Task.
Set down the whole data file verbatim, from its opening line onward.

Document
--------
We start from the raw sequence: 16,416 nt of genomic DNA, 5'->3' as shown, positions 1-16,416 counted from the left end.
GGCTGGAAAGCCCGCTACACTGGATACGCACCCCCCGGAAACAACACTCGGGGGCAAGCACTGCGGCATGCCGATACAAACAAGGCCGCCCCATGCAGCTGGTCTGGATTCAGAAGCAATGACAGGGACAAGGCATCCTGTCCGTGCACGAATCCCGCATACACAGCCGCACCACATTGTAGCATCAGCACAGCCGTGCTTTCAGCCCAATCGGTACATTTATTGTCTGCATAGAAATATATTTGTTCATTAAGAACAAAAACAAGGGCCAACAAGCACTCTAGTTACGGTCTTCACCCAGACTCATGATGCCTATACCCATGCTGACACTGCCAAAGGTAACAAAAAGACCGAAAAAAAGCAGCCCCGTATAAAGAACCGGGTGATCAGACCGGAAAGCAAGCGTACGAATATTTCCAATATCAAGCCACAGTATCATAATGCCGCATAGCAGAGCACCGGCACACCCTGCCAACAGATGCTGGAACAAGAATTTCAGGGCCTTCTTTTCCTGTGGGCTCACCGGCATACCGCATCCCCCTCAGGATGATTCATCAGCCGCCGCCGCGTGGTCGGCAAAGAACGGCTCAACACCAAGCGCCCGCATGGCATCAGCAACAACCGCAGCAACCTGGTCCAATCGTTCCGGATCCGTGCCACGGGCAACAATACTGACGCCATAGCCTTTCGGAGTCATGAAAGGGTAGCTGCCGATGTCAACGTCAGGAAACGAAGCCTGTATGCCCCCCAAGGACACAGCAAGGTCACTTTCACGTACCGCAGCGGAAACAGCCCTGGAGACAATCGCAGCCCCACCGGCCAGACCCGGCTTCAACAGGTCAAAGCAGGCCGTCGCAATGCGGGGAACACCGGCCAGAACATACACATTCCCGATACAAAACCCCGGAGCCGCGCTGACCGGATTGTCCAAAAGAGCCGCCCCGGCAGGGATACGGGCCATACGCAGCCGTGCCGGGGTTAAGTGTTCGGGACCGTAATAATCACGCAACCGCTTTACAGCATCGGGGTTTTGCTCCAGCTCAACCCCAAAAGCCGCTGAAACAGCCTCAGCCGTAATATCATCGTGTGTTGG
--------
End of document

We start from the raw sequence: 16,416 nt of genomic DNA, 5'->3' as shown, positions 1-16,416 counted from the left end.
GGCTGGAAAGCCCGCTACACTGGATACGCACCCCCCGGAAACAACACTCGGGGGCAAGCACTGCGGCATGCCGATACAAACAAGGCCGCCCCATGCAGCTGGTCTGGATTCAGAAGCAATGACAGGGACAAGGCATCCTGTCCGTGCACGAATCCCGCATACACAGCCGCACCACATTGTAGCATCAGCACAGCCGTGCTTTCAGCCCAATCGGTACATTTATTGTCTGCATAGAAATATATTTGTTCATTAAGAACAAAAACAAGGGCCAACAAGCACTCTAGTTACGGTCTTCACCCAGACTCATGATGCCTATACCCATGCTGACACTGCCAAAGGTAACAAAAAGACCGAAAAAAAGCAGCCCCGTATAAAGAACCGGGTGATCAGACCGGAAAGCAAGCGTACGAATATTTCCAATATCAAGCCACAGTATCATAATGCCGCATAGCAGAGCACCGGCACACCCTGCCAACAGATGCTGGAACAAGAATTTCAGGGCCTTCTTTTCCTGTGGGCTCACCGGCATACCGCATCCCCCTCAGGATGATTCATCAGCCGCCGCCGCGTGGTCGGCAAAGAACGGCTCAACACCAAGCGCCCGCATGGCATCAGCAACAACCGCAGCAACCTGGTCCAATCGTTCCGGATCCGTGCCACGGGCAACAATACTGACGCCATAGCCTTTCGGAGTCATGAAAGGGTAGCTGCCGATGTCAACGTCAGGAAACGAAGCCTGTATGCCCCCCAAGGACACAGCAAGGTCACTTTCACGTACCGCAGCGGAAACAGCCCTGGAGACAATCGCAGCCCCACCGGCCAGACCCGGCTTCAACAGGTCAAAGCAGGCCGTCGCAATGCGGGGAACACCGGCCAGAACATACACATTCCCGATACAAAACCCCGGAGCCGCGCTGACCGGATTGTCCAAAAGAGCCGCCCCGGCAGGGATACGGGCCATACGCAGCCGTGCCGGGGTTAAGTGTTCGGGACCGTAATAATCACGCAACCGCTTTACAGCATCGGGGTTTTGCTCCAGCTCAACCCCAAAAGCCGCTGAAACAGCCTCAGCCGTAATATCATCGTGTGTTGG